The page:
A two-step cluster analysis identified two distinct segments and named those as elite and informal visitors based on hedonic motivation. The cluster scores show that the elite group had the best ratings on social status, socialization and family harmony. On the other hand, the informal group had top scores for wine tasting, enjoyment, change from routine and the festival atmosphere. Decision tree analysis results indicate that social status enjoyment and taste motives differentiate an informal group from the elite group.

Research limitations/implications

This study was conducted in a wine festival held in a single location. To assess the strength of the results, case studies in other regions will be of importance.

Originality/value

This study extended the knowledge of the wine festival by adapting hedonic motivation as a basis for wine festival segmentation. Besides, this study’s empirical findings would greatly benefit wine festival organizers to formulate an appropriate marketing strategy to target each wine festival visitors’ cluster based on the differentiating factors obtained from the decision tree modelling.

Details

International Journal of Wine Business Research, vol. ahead-of-print no. ahead-of-print
Type: Research Article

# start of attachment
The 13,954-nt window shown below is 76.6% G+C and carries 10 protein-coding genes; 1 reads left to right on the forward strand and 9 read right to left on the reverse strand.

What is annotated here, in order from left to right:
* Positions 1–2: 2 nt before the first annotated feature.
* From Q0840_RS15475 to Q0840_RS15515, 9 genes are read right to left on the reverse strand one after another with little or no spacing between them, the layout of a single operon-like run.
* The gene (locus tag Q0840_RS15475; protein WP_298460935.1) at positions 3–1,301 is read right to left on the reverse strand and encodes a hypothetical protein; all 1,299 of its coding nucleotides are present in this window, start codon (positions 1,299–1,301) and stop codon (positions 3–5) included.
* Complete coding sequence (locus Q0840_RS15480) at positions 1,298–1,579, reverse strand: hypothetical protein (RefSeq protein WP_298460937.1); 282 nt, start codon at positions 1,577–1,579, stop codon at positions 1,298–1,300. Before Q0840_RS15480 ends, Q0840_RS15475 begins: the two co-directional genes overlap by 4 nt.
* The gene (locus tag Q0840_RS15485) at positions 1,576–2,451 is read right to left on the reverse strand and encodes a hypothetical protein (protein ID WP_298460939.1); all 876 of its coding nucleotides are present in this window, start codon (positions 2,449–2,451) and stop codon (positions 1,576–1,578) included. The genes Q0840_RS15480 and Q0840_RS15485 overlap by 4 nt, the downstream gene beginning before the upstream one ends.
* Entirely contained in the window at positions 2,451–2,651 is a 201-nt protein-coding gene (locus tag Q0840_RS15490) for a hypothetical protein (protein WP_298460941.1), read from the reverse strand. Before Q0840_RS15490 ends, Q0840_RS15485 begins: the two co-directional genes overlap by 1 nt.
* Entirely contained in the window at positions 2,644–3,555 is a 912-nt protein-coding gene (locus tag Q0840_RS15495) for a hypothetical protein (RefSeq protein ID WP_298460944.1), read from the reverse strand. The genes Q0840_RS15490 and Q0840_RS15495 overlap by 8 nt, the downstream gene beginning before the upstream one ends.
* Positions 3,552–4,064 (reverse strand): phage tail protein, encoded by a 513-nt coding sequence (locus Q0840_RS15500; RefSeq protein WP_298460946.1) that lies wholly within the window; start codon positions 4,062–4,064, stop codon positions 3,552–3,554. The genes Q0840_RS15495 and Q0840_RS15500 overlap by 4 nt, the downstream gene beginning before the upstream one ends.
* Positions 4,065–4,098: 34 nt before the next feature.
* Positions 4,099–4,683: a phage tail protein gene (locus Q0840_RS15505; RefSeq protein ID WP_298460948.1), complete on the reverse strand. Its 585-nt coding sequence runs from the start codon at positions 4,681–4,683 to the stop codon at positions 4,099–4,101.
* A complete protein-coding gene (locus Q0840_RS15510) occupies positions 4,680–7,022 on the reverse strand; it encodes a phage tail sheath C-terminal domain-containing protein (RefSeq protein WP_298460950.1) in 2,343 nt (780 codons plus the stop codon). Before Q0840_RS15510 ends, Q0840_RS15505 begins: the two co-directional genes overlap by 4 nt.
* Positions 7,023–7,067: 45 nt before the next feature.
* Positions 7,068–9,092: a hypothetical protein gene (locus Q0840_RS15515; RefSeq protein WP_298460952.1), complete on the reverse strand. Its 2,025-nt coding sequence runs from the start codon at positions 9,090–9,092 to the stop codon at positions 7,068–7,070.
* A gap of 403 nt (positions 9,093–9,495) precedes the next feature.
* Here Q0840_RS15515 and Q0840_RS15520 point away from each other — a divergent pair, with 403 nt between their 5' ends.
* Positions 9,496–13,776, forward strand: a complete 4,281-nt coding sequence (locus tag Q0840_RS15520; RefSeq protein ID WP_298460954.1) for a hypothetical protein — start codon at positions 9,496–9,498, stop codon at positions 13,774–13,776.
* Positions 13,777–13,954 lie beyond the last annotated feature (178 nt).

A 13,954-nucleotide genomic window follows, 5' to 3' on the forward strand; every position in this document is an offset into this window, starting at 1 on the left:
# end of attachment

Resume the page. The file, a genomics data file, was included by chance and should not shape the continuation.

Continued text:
ISSN: 1751-1062

Keywords

To view the access options for this content please click here
Article
Publication date: 28 June 2021

Montira Intason, Willem Coetzee and Craig Lee

The contradiction between the purpose of the water-splashing tradition, the use of water in a water-stressed destination and overconsumption during a time of water…

Abstract

Purpose

The contradiction between the purpose of the water-splashing tradition, the use of water in a water-stressed destination and overconsumption during a time of water shortage led the researchers to question the spirit of the Songkran Festival. It is important to keep the spirit of the festival alive without interrupting the livelihoods of the community and to critically engage with opportunities and challenges related to water-saving practices during the festival. Thus, this study aims to investigate the opportunities and challenges to responsible practices of water-saving at a cultural festival, using a case study of the water-splashing practice at the Songkran Festival in Thailand.